Words by: Dwayne Wilks
Having realised the potential of his D.I.Y approach, North West London artist S.A.M is aiming to set a new precedent.
The first thing that is evident about S.A.M is his passion for his music. We’d barely found our seats in the Camden studio where we had arranged to meet, and he was off. Without much prompting from me he was almost immediately in full flow – talking about where he is in his career and how he’s arrived here, the business acumen he’s picked up on his journey as an independent artist, and more.
2019 marks the point where S.A.M started taking music really seriously. Since then, he’s only got more and more entrenched in his career progression – “Every year it seems to be the case [that he’s more obsessed with music] though. It always feels like “Ah yeah, I’ve been taking it even more seriously in the last 6 months” cos I’ll look back and see the step up I’ve taken in that time.”
Having built a following on IG by posting freestyles that have cumulatively amassed 6 figure numbers, the lockdown of 2020 proved to be a blessing in disguise for S.A.M. It gave him the time and space to work on his craft, at his pace. “It wasn’t until last year when I started recording at home, that was when I was like “this is my sound, this is how I want to sit on each type of track”,” he tells me.
2021 saw his realisation come to fruition with him releasing an R&B EP named Take 2 that racked up strong numbers, driven by summer-ready single “365” which debuted at #1 on iTunes R&B chart. The collaborative project features fellow South Asian artist, Pritt, and explores the chronology of a toxic relationship from the perspectives of both parties. A collaborative R&B project isn’t something S.A.M foresaw as a milestone in his path, but it’s the route that his evolution as an artist has taken him.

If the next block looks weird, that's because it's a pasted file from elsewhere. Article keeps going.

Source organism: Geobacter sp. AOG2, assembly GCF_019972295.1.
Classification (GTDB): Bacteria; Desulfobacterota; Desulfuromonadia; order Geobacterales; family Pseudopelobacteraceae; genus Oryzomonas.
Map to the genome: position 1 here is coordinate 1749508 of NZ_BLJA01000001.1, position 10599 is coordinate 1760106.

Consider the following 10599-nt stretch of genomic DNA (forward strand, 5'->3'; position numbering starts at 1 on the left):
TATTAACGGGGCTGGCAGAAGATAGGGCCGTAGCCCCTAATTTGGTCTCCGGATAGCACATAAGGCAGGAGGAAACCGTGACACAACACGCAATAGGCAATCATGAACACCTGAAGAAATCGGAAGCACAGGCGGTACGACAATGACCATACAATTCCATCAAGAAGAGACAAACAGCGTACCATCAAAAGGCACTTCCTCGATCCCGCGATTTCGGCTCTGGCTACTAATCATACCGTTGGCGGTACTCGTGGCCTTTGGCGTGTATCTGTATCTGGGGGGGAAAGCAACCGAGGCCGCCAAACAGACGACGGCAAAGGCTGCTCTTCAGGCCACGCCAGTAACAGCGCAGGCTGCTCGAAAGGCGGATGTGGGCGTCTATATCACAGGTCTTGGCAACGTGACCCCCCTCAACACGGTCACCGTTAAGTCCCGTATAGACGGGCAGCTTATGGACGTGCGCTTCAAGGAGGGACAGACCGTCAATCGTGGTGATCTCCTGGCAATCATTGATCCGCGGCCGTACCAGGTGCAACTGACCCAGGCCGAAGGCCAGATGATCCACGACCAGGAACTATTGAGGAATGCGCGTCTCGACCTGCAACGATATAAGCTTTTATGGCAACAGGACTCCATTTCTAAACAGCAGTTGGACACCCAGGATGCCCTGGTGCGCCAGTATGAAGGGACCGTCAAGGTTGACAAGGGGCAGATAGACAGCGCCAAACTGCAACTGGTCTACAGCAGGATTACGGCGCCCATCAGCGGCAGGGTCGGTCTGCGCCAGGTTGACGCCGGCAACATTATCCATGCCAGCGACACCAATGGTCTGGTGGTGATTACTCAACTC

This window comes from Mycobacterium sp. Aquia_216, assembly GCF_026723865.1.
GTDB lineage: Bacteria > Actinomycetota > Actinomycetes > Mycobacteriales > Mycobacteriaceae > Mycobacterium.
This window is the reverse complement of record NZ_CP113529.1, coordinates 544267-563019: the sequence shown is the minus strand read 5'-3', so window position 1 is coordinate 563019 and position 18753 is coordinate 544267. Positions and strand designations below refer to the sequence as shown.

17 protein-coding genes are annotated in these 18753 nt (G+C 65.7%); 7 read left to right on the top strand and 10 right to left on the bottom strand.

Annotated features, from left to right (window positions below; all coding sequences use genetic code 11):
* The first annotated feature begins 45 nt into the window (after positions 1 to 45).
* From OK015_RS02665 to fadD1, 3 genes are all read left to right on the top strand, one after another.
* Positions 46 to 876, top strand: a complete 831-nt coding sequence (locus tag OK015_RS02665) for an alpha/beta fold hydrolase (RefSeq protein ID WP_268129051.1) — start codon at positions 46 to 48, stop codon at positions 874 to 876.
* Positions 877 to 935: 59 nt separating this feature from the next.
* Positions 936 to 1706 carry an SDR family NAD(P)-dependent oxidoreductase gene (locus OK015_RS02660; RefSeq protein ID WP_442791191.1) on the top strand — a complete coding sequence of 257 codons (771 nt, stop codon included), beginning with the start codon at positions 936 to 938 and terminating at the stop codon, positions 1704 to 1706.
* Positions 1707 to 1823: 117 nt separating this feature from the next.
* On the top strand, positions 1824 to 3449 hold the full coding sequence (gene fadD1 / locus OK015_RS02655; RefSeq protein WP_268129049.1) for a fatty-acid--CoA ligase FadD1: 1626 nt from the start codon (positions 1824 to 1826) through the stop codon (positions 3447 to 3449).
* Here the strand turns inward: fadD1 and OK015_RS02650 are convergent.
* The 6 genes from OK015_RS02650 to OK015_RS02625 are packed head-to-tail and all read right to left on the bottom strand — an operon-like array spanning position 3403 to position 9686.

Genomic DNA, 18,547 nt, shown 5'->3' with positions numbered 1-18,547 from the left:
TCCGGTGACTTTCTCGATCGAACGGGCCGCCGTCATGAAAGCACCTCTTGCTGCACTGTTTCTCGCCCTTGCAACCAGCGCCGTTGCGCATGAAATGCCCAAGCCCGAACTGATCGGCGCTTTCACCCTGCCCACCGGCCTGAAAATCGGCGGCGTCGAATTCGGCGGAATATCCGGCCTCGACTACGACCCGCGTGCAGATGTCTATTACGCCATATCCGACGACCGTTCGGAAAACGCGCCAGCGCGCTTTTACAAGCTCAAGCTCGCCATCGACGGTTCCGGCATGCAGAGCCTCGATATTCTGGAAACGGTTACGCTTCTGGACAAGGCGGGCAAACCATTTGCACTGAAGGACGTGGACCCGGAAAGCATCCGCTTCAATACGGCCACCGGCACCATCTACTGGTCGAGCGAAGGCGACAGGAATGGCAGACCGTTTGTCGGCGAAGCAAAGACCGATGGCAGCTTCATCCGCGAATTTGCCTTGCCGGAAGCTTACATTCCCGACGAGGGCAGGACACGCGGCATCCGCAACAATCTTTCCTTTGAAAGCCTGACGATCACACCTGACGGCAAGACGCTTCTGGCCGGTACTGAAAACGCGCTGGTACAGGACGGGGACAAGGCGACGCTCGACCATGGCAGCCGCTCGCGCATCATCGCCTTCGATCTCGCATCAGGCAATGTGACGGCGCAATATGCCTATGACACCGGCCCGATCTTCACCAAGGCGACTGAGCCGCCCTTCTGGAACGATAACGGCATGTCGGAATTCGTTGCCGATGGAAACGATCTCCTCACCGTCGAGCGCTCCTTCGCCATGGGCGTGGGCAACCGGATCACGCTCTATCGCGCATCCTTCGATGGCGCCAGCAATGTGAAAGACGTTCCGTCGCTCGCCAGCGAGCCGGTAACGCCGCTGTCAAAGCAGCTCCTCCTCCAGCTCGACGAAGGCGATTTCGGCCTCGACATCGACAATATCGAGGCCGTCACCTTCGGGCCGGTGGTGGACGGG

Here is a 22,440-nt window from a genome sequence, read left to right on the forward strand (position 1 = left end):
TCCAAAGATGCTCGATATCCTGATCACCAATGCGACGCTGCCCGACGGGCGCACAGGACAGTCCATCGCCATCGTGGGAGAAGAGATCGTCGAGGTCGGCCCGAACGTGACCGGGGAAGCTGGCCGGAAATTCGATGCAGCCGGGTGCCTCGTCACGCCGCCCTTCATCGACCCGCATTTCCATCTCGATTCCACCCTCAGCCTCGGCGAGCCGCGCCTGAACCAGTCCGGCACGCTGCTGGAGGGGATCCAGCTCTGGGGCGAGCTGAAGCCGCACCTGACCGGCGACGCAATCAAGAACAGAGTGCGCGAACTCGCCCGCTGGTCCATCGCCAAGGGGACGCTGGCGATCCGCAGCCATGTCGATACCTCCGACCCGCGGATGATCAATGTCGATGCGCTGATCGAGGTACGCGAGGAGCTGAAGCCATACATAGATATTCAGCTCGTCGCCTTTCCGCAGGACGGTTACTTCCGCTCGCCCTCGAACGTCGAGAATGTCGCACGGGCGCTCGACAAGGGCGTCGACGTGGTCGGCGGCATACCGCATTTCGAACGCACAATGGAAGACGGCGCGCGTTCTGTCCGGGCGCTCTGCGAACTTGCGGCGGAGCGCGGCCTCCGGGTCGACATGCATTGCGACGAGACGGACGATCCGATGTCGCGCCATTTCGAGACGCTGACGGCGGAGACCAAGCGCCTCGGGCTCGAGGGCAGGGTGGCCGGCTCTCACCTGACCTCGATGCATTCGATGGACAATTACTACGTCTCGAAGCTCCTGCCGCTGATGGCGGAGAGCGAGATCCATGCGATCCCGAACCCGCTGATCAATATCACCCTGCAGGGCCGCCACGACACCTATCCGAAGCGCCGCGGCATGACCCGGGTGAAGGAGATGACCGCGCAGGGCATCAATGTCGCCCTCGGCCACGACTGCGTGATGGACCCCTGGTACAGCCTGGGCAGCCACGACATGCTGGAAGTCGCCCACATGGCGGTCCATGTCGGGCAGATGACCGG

He’s worked his way to being a jack of all trades and is well on his way to mastering them all. “The labels hate it,” he responds when I ask him about his cross-genre approach. “If you do bare genres, they’re like “but what’s your sound”? So, there was a point when I was thinking “should I streamline my sound” but now I’m at the stage where I feel like – the sound is S.A.M. I just dropped an R&B project bro. I never saw myself singing like that but look at how well it was received.”
The Take 2 EP proved to be a big learning curve, in more ways than one. Its success ramped up the ever-present queries about his position in music as one of a few Sri Lankan artists with his level of visibility. “The thing I hear a lot from A&R’s is “you could be the NAV of the UK!” But you can’t blame them for their lack of understanding cos they only know what they’ve seen before. The blueprint is the blueprint, but I’m just trying to leave my own mark.”
If there is one position that S.A.M doesn’t want to take, it’s being in a box as many seemingly want to put him in. “There aren’t any Brown people in the conversation with the likes of Adele, Stormzy, Sam Smith, Dave. But once you’ve got someone that’s done it things will change. For me, if I could make a mission statement, it would be to be a British homegrown artist that happens to be Brown.”
As we near the end of our talk, I ask S.A.M about his next drop. “The next release is very symbolic”, he says. “It features my boy who’s Jamaican. It’s a Dancehall track with a Tamil/Sri Lankan sample and I feel like this track is me, like based off my influences and stuff. Growing up I was so indulged in Caribbean and African culture through my closest mates. That clash of cultures is the only reason I’m able to make my sound now.” He proceeds to connect his laptop to the studio speakers and lets me hear “It’s Me Not You”, ahead of its August 5th release.
As it blares out, all he’s been saying comes together in the form of a punchy Dancehall riddim. Uptempo and infectious, I’m caught straight away by how it’s made for you to move along to – whether it be your foot, your head or your waistline – and subsequently, how ready-made it is for the clubs. “This is like a statement piece”, S.A.M says after the song has finished pulsating around the room. “It’s how I think these sounds and cultures should be infused.”
From our talk, one thing is clear: S.A.M has the potential to go as far as he likes. At length, he speaks of all he’s learned on the marketing and business side of things and mentions his economics degree almost as an afterthought. He talks of being a pianist, a skill that is at the core of his artistry. More important than all of that, after our conversation I could see for certain that S.A.M can go as far as he wants with whatever he does.